NEW YORK -- DeMar DeRozan had 36 points and 11 rebounds, Cory Joseph scored a career-high 33 and the Toronto Raptors beat the free-falling Brooklyn Nets 119-109 on Tuesday night.

Toronto won its fourth straight game and extended Brooklyn's losing streak to 11 in a row. The Nets have not won since Dec. 26.

Terrence Ross added 15 points for the Raptors, who opened the game with an 11-0 run but fell behind after the first quarter.

Brook Lopez had 28 points for the Nets. Caris LeVert and Rondae Hollis-Jefferson scored 14 apiece.

Toronto took a 92-85 lead into the fourth quarter and never looked back. DeRozan led the way with 10 points in the third period, equaling LeVert's total in the quarter.

Lopez and Joseph each scored 14 in the second (see full story).

Mavericks edge Bulls, 99-98, for 3rd straight win on late Matthews' 3
CHICAGO -- Wesley Matthews made a go-ahead 3-pointer from the wing with 12 seconds left, and the Dallas Mavericks beat the Chicago Bulls 99-98 on Tuesday night for their first three-game winning streak of the season.

Six players scored in double figures for the Mavericks, including all five starters. Harrison Barnes had 20 points, Seth Curry added 18 and Dirk Nowitzki finished with 10 points and 10 rebounds.

Dallas trailed 98-96 after Jimmy Butler made a long jumper over Matthews with 23 seconds left, but Mavericks coach Rick Carlisle decided against a timeout and Deron Williams drove into the lane before kicking out to Matthews for the 3.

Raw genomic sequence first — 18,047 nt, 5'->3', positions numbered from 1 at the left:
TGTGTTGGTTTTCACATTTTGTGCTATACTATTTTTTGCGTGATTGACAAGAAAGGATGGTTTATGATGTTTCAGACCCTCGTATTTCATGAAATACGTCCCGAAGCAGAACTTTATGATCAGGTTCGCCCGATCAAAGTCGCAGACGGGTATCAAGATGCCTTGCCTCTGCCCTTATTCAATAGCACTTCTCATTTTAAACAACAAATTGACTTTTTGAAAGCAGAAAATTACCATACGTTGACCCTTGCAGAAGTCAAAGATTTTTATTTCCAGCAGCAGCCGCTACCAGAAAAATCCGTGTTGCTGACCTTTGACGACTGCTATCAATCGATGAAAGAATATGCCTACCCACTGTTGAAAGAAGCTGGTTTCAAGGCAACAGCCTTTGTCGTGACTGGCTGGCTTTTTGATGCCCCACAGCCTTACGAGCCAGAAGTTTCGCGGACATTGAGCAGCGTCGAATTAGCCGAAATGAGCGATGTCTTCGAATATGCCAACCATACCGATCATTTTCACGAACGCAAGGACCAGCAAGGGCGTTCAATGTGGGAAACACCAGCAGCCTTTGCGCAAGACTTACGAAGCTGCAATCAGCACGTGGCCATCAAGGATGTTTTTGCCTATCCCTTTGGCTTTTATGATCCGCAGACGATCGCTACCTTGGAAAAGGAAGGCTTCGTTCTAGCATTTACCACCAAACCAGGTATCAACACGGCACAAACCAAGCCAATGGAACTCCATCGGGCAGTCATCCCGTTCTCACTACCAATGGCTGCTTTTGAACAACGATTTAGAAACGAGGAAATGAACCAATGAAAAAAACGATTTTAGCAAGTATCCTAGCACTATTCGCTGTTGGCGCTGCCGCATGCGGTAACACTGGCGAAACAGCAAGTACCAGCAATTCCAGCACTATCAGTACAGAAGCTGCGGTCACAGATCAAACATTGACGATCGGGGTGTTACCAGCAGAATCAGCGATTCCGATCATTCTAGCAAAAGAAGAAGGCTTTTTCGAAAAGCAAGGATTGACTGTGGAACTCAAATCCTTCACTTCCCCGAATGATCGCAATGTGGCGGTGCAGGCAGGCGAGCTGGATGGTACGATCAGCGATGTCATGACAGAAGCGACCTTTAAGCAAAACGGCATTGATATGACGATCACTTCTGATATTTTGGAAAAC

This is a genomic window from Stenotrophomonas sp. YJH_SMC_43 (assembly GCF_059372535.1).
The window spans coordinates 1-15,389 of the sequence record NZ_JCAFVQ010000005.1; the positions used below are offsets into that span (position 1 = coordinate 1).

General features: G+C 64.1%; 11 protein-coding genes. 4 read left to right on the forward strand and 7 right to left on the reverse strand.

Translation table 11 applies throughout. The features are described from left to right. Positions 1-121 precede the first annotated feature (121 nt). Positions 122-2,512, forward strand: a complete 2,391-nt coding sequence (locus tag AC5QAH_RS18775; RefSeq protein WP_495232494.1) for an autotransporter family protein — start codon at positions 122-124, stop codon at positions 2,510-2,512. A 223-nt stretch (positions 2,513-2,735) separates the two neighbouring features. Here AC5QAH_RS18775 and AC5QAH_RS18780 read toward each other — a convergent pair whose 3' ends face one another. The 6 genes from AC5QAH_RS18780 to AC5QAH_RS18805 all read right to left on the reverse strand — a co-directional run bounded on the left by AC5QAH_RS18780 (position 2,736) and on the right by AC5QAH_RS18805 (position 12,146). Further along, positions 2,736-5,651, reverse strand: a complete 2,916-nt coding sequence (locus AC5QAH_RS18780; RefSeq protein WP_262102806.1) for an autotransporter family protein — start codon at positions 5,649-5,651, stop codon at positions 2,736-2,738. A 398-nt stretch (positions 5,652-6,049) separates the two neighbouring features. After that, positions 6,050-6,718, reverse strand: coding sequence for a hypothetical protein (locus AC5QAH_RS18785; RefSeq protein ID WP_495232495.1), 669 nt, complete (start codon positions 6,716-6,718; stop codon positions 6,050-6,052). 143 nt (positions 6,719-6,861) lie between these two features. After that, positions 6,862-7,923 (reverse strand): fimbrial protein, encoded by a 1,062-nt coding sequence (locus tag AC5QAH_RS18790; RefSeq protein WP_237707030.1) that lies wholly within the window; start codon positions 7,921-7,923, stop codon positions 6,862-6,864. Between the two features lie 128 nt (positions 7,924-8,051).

Chicago had one last chance, but Dwyane Wade missed a potential game-winning jumper from the corner on his 35th birthday as time expired (see full story).

Dragic scores 21 and Heat stun Rockets, 109-103, despite Harden's triple-double
MIAMI -- Goran Dragic had 21 points and eight assists, Wayne Ellington scored 18 off the bench and the Miami Heat overcame another triple-double from James Harden to beat the Houston Rockets 109-103 on Tuesday night.

Dion Waiters scored 17, Tyler Johnson had 16 and James Johnson added 15 for the Heat. Hassan Whiteside finished with 14 points and 15 rebounds.

Harden had 40 points, 12 rebounds and 10 assists for the Rockets (32-12), his 13th triple-double of the season. He shot 12 for 30 from the field and got his triple-double with an assist to Montrezl Harrell with 12.6 seconds left, an uncontested dunk with the Heat simply waiting for the clock to run out.

Harrell had 13 points for the Rockets, who got 12 from Patrick Beverley.

There were 19 ties and 15 lead changes in a game that was back-and-forth for 42 minutes, before the Heat finally took control (see full story).

Leonard's 34 points rally Spurs past Timberwolves, 122-114
SAN ANTONIO -- Kawhi Leonard had 34 points and the San Antonio Spurs overcame a strong start by the Minnesota Timberwolves for a 122-114 victory Tuesday night.

Leonard's fourth straight 30-point game helped him become the first San Antonio player to score 950 points in the season's first half since Tim Duncan in 2003.

Coming off a career-high 38 on Saturday against Phoenix in Mexico City, Leonard was 12 for 17 from the field.

LaMarcus Aldridge added 29 points on 12-for-20 shooting, spoiling Minnesota coach Tom Thibodeau's 59th birthday.

San Antonio had difficulty with Minnesota's explosive starting lineup. Karl-Anthony Towns had 27 points and 16 rebounds, and Ricky Rubio added 21 points and 14 assists. Zach LaVine scored 18, Gorgui Dieng had 17 and Andrew Wiggins 10 (see full story).